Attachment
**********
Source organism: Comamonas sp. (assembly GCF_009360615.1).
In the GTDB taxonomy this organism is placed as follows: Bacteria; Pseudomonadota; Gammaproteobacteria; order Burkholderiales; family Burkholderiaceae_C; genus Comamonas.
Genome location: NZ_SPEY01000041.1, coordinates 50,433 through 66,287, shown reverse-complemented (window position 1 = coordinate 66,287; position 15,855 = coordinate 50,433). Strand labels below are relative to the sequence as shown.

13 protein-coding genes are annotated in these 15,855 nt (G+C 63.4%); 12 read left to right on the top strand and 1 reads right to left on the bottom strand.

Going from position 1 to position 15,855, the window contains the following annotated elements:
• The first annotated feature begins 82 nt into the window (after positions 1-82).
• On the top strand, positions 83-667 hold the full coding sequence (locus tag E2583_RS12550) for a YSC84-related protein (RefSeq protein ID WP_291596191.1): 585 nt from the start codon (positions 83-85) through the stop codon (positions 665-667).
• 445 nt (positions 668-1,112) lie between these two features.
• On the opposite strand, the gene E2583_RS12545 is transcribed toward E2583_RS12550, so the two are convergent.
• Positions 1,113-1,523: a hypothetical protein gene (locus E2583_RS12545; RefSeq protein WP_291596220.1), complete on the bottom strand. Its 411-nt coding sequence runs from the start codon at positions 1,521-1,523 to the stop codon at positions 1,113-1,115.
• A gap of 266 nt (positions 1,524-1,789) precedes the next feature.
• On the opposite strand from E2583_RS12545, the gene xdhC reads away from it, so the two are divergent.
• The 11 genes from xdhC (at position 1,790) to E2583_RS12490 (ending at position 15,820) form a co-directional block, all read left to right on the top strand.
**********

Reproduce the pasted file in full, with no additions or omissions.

Source organism: Comamonas sp. (assembly GCF_009360615.1).
In the GTDB taxonomy this organism is placed as follows: Bacteria; Pseudomonadota; Gammaproteobacteria; order Burkholderiales; family Burkholderiaceae_C; genus Comamonas.
Genome location: NZ_SPEY01000041.1, coordinates 50,433 through 66,287, shown reverse-complemented (window position 1 = coordinate 66,287; position 15,855 = coordinate 50,433). Strand labels below are relative to the sequence as shown.

13 protein-coding genes are annotated in these 15,855 nt (G+C 63.4%); 12 read left to right on the top strand and 1 reads right to left on the bottom strand.

Going from position 1 to position 15,855, the window contains the following annotated elements:
• The first annotated feature begins 82 nt into the window (after positions 1-82).
• On the top strand, positions 83-667 hold the full coding sequence (locus tag E2583_RS12550) for a YSC84-related protein (RefSeq protein ID WP_291596191.1): 585 nt from the start codon (positions 83-85) through the stop codon (positions 665-667).
• 445 nt (positions 668-1,112) lie between these two features.
• On the opposite strand, the gene E2583_RS12545 is transcribed toward E2583_RS12550, so the two are convergent.
• Positions 1,113-1,523: a hypothetical protein gene (locus E2583_RS12545; RefSeq protein WP_291596220.1), complete on the bottom strand. Its 411-nt coding sequence runs from the start codon at positions 1,521-1,523 to the stop codon at positions 1,113-1,115.
• A gap of 266 nt (positions 1,524-1,789) precedes the next feature.
• On the opposite strand from E2583_RS12545, the gene xdhC reads away from it, so the two are divergent.
• The 11 genes from xdhC (at position 1,790) to E2583_RS12490 (ending at position 15,820) form a co-directional block, all read left to right on the top strand.